March 09, 2021 9 min read
Burton is a brand that began in the mountains, from humble beginnings in a Vermont barn in 1977, Burton founder Jake Burton Carpenter led the way right from the start. He is the undisputed grandfather of modern snowboarding, and many of his ideas and innovations have elevated snowboarding from a backyard hobby to the sport it is today. Unfortunately, Jake is no longer with us, but his snowboarding passion lives within the Burton family. They continue pushing the sport forward with technology and riding that sets the benchmark, their range of 2022 men's snowboards and women's snowboards reflect this passion and innovation.
The past 12 months have thrown up a lot of challenges, but Burton's lineup of 2022 snowboards for the upcoming 2021 season does not disappoint (Australia gets all the latest boards ahead of our northern hemisphere friends, which means you can be one of the first to ride a 2022 board). Trojan is proud of our partnership with Burton, and we are stoked to offer you some of the best snowboards with the freshest graphics available. For this season, you will see many of the classic boards you've come to know and love returning to the Burton line up, with tweaks and refinements to elevate your riding further. Also, you'll be seeing a few new boards, which are sure to become favourites. As always, the graphics on this season's line up are fantastic.
Over the past 20 years, snowboarding has seen many shapes, profiles and innovations come and go. Some have disappeared from the sport, whilst others have stood the test of time. All this means there are many shapes, profiles and riding styles out there - which can get confusing if you're looking for a new board. To make your life a little easier, we have rounded up some of Burton's latest offerings, hopefully making your decision a little easier. If you are new to snowboarding, we break down Snowboard styles, profiles and shapes in our Snowboard Buyer's Guide. Also, we cover the types of camber profile in our A Guide To Snowboard Cambers.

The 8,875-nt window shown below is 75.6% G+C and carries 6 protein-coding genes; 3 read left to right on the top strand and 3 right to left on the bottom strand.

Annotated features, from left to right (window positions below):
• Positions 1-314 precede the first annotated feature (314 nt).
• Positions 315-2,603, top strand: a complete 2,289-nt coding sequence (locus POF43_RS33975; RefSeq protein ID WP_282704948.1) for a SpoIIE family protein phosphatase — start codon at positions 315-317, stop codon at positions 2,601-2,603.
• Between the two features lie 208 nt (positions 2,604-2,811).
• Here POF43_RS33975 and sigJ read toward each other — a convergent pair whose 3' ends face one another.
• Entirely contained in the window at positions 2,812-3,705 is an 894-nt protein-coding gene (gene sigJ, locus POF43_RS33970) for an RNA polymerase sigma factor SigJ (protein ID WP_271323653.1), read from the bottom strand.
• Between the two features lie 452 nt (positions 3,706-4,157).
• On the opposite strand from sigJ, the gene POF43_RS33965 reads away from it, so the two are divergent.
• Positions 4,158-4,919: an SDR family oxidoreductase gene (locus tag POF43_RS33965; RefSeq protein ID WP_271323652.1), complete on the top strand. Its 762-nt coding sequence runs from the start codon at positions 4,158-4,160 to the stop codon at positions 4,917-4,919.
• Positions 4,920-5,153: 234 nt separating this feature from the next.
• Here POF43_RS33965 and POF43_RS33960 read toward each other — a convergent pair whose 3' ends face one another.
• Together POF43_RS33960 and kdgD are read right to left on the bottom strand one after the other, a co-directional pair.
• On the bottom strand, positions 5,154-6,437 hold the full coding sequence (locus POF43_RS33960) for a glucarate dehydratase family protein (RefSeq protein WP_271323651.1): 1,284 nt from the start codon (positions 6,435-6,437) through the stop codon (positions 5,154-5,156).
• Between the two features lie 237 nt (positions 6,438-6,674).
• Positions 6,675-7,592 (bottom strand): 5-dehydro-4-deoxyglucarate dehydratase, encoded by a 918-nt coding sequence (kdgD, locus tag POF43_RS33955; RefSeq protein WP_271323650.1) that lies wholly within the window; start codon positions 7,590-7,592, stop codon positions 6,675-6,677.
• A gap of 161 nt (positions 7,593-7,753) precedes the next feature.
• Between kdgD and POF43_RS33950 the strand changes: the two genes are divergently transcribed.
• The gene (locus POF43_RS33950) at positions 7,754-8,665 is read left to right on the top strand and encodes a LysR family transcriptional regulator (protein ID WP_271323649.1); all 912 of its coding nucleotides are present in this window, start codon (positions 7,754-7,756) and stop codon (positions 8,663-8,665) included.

If you are starting in snowboarding or a seasoned pro, an all-terrain / all-mountain board is a great starting point and if you are not sure what board you should get, start with this category. As the name suggests, these boards are your do it all option. From parks, pipes, powder and everything in between, you name it, and these boards will do it. Typically, these boards are directional twins allowing for great riding in both regular and switch stances but offering a little more float in powder than true twin boards.
We have the Burton Process snowboard, which is a great value option to start things off. But don't let the price tag fool you; this is the board of choice for Mark McMorris. With a Triax fiberglass layout and sintered base, this directional twin will be fast and responsive for an intermediate to advanced rider. The Process comes in two profiles; for a floaty relaxed vibe, choose the Flying V or for more control and precision, choose the PurePop camber. Next up is the iconic Burton Custom Snowboard, available in both a traditional camber and Flying V profiles. This board has attained legendary status and suits the intermediate to expert rider. The Custom is the best all-round option for someone wanting to ride everything (on one board). Compared to the Process, the construction is a step up, offering a more lively ride. The twin flex with a directional shape will handle almost any condition. For a slightly more forgiving, floaty ride, choose the Flying V profile or choose the traditional camber profile for more control and precision. If you love the Custom but are looking for a stiffer and more responsive ride, then the Burton Custom X Snowboard is for you. With the same shape and profiles as the Custom, the Custom X has a lighter core with more carbon added for stiffness. All this creates a lightweight, lively board for the aggressive all-mountain expert riders.